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Vogelsong on Game 2 matchup with Carpenter

SAN FRANCISCO -- Hey, we warned you.

We warned you that this National League Championship Series between the Cardinals and Giants wouldn't exactly be ordinary. After all, these are the comeback kids, the guys who knocked off the NL's top two seeds -- the Nationals and Reds -- in stunning, historic fashion.

What, you thought this would be easy?

It wasn't easy for the Cards, even after they took a 6-0 lead in Game 1. The Giants scored four off Lance Lynn in the bottom of the fourth, and they brought the tying run to the plate with two outs in the ninth.

And it won't be easy as the series continues at 8 p.m. ET Monday on FOX at AT&T Park, where Chris Carpenter will oppose Ryan Vogelsong and the Cardinals will try to take a supposedly commanding 2-0 lead in the best-of-seven set.

We say "supposedly," because 2-0 sure looked commanding for the Reds in the NL Division Series. The Giants, of course, stormed back with three wins on the road.

"That's something we've done all season long, getting down and battling back," first baseman Brandon Belt said. "We just came up a little bit short [in Game 1]. But that's something that we can build off of going into [Game 2], and we're looking to go out there and win."

The Giants would be wise to win Monday night. While nobody disputes their ability to win on the road (they did it in the NLDS and they had the third-best road record in the NL in the regular season), an 0-2 hole has not been historically kind to clubs in this setting, and it could be especially dicey against this October-experienced Cards club with a keen killer instinct.

Trouble is, nobody exemplifies that instinct better than Carpenter, and he'll be looking for his 11th career postseason victory in Game 2. The Cardinals view Carpenter as their ace in the hole, the secret weapon they pulled out in September, just a couple months removed from thoracic outlet syndrome surgery that was billed as season ending.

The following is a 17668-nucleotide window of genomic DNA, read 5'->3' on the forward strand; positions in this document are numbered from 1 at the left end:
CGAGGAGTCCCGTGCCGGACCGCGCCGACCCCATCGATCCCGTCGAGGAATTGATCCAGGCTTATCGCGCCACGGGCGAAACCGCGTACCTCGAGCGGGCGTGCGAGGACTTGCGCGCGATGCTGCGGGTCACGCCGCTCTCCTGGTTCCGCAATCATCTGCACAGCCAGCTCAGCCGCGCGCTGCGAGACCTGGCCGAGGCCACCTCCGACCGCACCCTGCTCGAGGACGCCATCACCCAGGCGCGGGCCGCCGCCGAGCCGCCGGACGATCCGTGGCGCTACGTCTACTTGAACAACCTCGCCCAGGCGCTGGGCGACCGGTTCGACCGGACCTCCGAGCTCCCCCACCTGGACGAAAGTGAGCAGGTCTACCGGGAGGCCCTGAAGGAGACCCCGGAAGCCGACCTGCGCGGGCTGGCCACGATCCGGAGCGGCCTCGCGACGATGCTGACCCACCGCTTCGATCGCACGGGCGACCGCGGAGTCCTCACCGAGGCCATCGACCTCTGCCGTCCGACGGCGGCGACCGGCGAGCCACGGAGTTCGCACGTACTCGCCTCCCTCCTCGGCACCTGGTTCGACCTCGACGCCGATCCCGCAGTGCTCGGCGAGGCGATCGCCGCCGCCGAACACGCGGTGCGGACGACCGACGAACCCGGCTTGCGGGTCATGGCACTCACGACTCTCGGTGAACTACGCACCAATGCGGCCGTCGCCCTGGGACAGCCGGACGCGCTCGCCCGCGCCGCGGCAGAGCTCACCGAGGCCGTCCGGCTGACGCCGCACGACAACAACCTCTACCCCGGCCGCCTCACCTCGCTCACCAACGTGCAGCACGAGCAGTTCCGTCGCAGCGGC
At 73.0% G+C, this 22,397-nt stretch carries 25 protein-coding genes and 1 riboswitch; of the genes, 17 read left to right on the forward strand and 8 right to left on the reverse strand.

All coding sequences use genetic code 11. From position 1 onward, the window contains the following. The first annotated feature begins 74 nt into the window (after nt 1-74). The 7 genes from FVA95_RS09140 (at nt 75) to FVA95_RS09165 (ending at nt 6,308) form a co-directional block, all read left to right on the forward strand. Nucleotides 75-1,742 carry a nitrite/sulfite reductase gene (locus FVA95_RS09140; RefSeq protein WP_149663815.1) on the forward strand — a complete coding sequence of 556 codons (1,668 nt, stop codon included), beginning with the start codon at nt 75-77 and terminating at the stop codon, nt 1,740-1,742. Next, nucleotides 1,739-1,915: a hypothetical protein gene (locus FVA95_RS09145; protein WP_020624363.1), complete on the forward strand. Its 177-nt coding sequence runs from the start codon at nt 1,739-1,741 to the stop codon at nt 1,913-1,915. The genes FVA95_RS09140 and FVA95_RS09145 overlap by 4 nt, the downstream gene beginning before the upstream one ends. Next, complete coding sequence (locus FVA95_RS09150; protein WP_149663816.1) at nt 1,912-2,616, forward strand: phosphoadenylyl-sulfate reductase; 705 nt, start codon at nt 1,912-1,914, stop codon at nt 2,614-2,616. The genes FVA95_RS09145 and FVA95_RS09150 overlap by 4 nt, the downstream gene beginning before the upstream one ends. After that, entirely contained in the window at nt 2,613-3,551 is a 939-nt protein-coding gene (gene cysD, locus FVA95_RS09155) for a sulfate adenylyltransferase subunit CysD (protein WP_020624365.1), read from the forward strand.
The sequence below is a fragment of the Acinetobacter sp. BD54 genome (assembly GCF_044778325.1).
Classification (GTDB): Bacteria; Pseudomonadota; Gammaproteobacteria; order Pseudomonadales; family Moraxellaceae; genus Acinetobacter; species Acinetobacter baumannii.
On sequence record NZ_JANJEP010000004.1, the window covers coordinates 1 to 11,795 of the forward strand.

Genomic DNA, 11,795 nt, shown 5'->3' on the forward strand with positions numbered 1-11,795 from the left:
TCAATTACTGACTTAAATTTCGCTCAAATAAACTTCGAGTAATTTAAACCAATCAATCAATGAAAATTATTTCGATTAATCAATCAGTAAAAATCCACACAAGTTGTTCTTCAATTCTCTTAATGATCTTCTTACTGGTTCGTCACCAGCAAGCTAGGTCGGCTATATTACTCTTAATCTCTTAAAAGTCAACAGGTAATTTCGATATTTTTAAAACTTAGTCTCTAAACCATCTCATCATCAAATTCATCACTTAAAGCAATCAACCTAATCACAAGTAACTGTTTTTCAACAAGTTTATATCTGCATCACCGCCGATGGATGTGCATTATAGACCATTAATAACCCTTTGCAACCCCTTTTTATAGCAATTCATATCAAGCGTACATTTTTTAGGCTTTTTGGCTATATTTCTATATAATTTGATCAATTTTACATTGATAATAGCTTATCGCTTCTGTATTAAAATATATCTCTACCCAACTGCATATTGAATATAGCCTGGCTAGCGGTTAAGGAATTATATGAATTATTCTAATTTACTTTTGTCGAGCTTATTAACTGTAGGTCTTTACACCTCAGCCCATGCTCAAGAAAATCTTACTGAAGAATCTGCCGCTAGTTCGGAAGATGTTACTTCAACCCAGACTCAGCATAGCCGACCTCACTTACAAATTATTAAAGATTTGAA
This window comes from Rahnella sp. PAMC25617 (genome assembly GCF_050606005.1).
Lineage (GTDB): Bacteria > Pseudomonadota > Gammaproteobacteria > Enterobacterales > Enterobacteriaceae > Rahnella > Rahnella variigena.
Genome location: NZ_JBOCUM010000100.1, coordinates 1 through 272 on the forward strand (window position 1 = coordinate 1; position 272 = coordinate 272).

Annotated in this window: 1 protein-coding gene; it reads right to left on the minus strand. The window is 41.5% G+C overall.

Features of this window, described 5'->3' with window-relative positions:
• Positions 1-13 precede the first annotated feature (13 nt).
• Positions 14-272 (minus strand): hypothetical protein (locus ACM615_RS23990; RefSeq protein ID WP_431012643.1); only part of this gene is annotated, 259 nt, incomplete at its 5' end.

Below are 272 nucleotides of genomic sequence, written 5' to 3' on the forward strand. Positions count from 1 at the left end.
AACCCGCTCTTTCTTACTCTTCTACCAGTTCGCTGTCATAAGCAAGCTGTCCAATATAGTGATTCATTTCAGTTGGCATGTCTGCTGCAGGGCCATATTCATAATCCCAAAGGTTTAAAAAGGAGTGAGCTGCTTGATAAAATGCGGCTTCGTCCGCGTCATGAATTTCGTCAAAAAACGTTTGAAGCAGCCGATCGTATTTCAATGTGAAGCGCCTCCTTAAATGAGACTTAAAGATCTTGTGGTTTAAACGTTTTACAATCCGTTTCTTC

"He's a competitor like I've never seen," manager Mike Matheny said.

So the Cards feel confident about their situation heading into Game 2, and that confidence will grow by leaps and bounds if Carpenter comes through at AT&T Park. After all, of the 18 teams who have taken a 2-0 lead in the NLCS, 16 have gone on to win it. Add in the American League's history, and 2-0 teams are 35-for-40 in the LCS.

That's the history staring the Giants in the face as this series continues on their home turf. Then again, they've proven this month that history is not exactly applicable to them.

"We did the impossible last series," Angel Pagan said.

What is clear, though, is that San Francisco has to take better advantage of its home-field advantage. Perhaps the home field will help Vogelsong, who had a sharp five-inning outing in Game 3 of the NLDS in Cincinnati, but whose ERA was more than a full run better at home (2.86) than on the road (3.87) this season.

If past playoffs are any indication, Vogelsong will have a highly energetic and vocal crowd in his favor. AT&T Park's reputation as a tough place to play for the opposition is well-established, and it will be Vogelsong's job to silence these hot-hitting Cardinals bats and keep the crowd engaged.

"It's no secret, I've said in the past, that I definitely feed off the energy that this crowd brings," Vogelsong said. "I'm sure it's going to be pretty intense."

Intensity is what we expected entering this series, and Game 1 did not disappoint. It was two games in one, really, with shaky starters giving way to bullish bullpens in the fourth inning.

"I'm out in the field, and it's 6-0 and I'm thinking, 'That's not enough,'" David Freese said. "Three outs later, it's 6-4. Then both bullpens came in and did their job."

But bullpens can only be ridden so hard for so long, and for the Giants, especially, the need for a stronger starting effort is clear. Unlike their 2010 championship run, which was built on a robust rotation, this postseason has yet to see them notch a single quality start (six innings or more, three earned runs or fewer allowed).

"We certainly need some good starts," manager Bruce Bochy said. "There's no question about it."

There's no question that the onus now rests with the home club as Game 2 approaches. Resilience is a critical quality this time of year, and San Francisco has it in high supply. But another home loss, another short start, another deficit that, historically, has been a high hurdle might serve to test that resilience too much against a St. Louis club that knows how to go for the throat.

"We have to go out there and win a game," Pagan said.

Here's predicting that it won't come easy, for either side.

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